When I left the farm for college, lo’ these many decades ago, I swore I would never, ever, ever again in my life eat that farm staple: chili.
I’m cracking myself up just writing that. I mean, who doesn’t like chili?? Seriously. Area restaurants are renowned for their chili, for Pete’s sake!
My only excuse for that rash statement has to be my lack of chili comparisons. At the tender, unsophisticated age of 18, I knew nothing about chili verde (pork, tomatillos, Hatch chilies), or chili con carne (Texas red chilies, stewed beef chunks), or Springfield (IL) chilli (two “l’s, ground beef, canned tomato sauce, Tabasco). I most certainly would never have heard the words “white chili” (poultry, white beans, cheese) even whispered in our farm kitchen. And don’t get me started on the crazy idea of throwing in some pasta in the Cincinnati style. Sacrilege!
Yet there I was in a restaurant, in my late-20s, ordering chili. It was an Indiana fall day—leaves changing, temperatures dropping. A co-worker said, “You have to try their chili. It’s killer.” And it just sounded good. It arrived in a heavy bowl, topped with shredded cheese and crackers on the side. I dug in and smiled. It tasted like harvest. It tasted like home.
Since then, I’ve been a loyal taster of restaurant chili. Generally, I like the hearty, meaty, Springfield kind. My husband Jimmy makes a delicious Texas variety. I specialize in a—wait for it—very non-farm white chili. It comes together fast and explodes with comforting flavor. I always serve a side of Jiffy-mix cornbread straight from the oven, slathered in butter.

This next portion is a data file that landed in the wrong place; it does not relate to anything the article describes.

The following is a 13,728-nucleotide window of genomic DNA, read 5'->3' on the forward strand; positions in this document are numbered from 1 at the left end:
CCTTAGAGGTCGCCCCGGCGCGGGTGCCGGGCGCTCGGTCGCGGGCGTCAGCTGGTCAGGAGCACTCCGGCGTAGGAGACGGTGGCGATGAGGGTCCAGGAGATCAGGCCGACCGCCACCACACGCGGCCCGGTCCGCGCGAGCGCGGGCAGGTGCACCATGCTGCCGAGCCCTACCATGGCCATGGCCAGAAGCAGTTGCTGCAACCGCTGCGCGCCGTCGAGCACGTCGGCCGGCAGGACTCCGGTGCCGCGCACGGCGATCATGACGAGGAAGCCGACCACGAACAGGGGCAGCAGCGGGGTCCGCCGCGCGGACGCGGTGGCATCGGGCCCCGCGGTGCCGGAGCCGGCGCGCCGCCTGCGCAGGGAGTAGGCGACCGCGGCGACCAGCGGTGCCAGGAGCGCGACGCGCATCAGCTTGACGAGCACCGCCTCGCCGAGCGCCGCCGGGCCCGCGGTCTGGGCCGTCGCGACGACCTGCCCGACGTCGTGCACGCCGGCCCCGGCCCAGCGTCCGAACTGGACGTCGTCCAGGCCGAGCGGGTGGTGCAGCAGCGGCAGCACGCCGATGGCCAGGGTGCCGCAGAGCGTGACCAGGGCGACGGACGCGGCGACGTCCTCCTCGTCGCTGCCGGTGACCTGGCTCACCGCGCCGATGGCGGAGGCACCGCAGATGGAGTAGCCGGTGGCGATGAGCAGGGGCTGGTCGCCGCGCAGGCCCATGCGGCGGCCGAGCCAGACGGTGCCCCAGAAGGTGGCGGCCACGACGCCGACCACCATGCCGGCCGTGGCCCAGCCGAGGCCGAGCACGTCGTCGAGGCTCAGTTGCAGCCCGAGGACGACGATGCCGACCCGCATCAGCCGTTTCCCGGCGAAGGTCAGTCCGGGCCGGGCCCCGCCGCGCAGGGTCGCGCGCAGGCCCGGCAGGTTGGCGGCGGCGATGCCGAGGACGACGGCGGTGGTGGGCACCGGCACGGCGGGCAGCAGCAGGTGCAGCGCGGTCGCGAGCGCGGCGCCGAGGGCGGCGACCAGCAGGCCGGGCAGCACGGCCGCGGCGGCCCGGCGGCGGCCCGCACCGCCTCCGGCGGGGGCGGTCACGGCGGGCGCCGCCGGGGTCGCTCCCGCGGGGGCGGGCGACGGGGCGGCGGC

Now, I’ve kept my youthful vow of never again eating other farm foods—succotash tops the list, followed closely by ketchup-based meatloaf, liver and onions, and vegetable stew. But savvy cooks and clever recipes have changed my mind about pot roast, scalloped potatoes, pork chops and…chili. Turns out, those farm staples just needed a “tweak”!
I hope chili is high on your meal-plan list these days. If it’s not, I encourage you to scan online recipes or take a look at mine on our YouTube channel. Try something simple, something different. Make enough to invite someone over, then turn on a football game and pop open a cold beverage. You really can’t beat a bowl of fall, farm goodness.
My Grandma Schaub was what we called an “everyday” grandma. She was part of her grandchildren’s near-daily lives—card game player, Jiffy muffin mix overseer, Bugle snack supplier, S&H stamp collector, raspberry/blueberry/strawberry picker...and tea party planner. That’s me in the photo above with cousins Kelly and Tina, and three lucky barn cats.